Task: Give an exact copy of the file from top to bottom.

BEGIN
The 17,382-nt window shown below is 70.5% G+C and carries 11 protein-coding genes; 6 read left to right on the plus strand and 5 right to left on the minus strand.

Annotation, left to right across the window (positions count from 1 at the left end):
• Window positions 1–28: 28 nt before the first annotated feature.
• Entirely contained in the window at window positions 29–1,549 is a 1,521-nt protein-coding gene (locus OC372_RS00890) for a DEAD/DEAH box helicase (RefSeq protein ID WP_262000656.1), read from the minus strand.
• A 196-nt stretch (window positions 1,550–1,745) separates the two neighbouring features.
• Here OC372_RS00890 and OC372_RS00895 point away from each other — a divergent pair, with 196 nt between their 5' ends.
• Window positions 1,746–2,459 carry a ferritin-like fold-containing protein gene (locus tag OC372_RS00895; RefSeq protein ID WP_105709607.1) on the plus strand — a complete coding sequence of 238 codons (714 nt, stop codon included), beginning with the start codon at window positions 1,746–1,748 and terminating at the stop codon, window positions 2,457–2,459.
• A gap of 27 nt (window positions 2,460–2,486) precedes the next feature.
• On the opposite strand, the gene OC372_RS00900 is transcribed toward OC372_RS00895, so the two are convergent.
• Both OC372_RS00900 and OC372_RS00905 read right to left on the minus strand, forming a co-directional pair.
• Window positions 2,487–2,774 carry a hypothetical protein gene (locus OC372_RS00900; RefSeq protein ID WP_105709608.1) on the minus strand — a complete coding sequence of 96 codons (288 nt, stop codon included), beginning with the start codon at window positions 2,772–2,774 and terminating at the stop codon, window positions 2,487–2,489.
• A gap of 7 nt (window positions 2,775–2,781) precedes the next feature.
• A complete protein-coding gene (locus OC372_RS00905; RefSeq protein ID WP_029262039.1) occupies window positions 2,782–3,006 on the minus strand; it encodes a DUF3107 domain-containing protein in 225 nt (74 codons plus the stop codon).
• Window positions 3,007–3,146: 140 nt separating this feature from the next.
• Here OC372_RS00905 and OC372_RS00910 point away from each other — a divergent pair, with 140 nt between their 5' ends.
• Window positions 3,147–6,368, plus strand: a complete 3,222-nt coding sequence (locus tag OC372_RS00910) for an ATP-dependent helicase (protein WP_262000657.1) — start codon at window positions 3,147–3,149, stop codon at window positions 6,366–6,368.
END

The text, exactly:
The 17,382-nt window shown below is 70.5% G+C and carries 11 protein-coding genes; 6 read left to right on the plus strand and 5 right to left on the minus strand.

Annotation, left to right across the window (positions count from 1 at the left end):
• Window positions 1–28: 28 nt before the first annotated feature.
• Entirely contained in the window at window positions 29–1,549 is a 1,521-nt protein-coding gene (locus OC372_RS00890) for a DEAD/DEAH box helicase (RefSeq protein ID WP_262000656.1), read from the minus strand.
• A 196-nt stretch (window positions 1,550–1,745) separates the two neighbouring features.
• Here OC372_RS00890 and OC372_RS00895 point away from each other — a divergent pair, with 196 nt between their 5' ends.
• Window positions 1,746–2,459 carry a ferritin-like fold-containing protein gene (locus tag OC372_RS00895; RefSeq protein ID WP_105709607.1) on the plus strand — a complete coding sequence of 238 codons (714 nt, stop codon included), beginning with the start codon at window positions 1,746–1,748 and terminating at the stop codon, window positions 2,457–2,459.
• A gap of 27 nt (window positions 2,460–2,486) precedes the next feature.
• On the opposite strand, the gene OC372_RS00900 is transcribed toward OC372_RS00895, so the two are convergent.
• Both OC372_RS00900 and OC372_RS00905 read right to left on the minus strand, forming a co-directional pair.
• Window positions 2,487–2,774 carry a hypothetical protein gene (locus OC372_RS00900; RefSeq protein ID WP_105709608.1) on the minus strand — a complete coding sequence of 96 codons (288 nt, stop codon included), beginning with the start codon at window positions 2,772–2,774 and terminating at the stop codon, window positions 2,487–2,489.
• A gap of 7 nt (window positions 2,775–2,781) precedes the next feature.
• A complete protein-coding gene (locus OC372_RS00905; RefSeq protein ID WP_029262039.1) occupies window positions 2,782–3,006 on the minus strand; it encodes a DUF3107 domain-containing protein in 225 nt (74 codons plus the stop codon).
• Window positions 3,007–3,146: 140 nt separating this feature from the next.
• Here OC372_RS00905 and OC372_RS00910 point away from each other — a divergent pair, with 140 nt between their 5' ends.
• Window positions 3,147–6,368, plus strand: a complete 3,222-nt coding sequence (locus tag OC372_RS00910) for an ATP-dependent helicase (protein WP_262000657.1) — start codon at window positions 3,147–3,149, stop codon at window positions 6,366–6,368.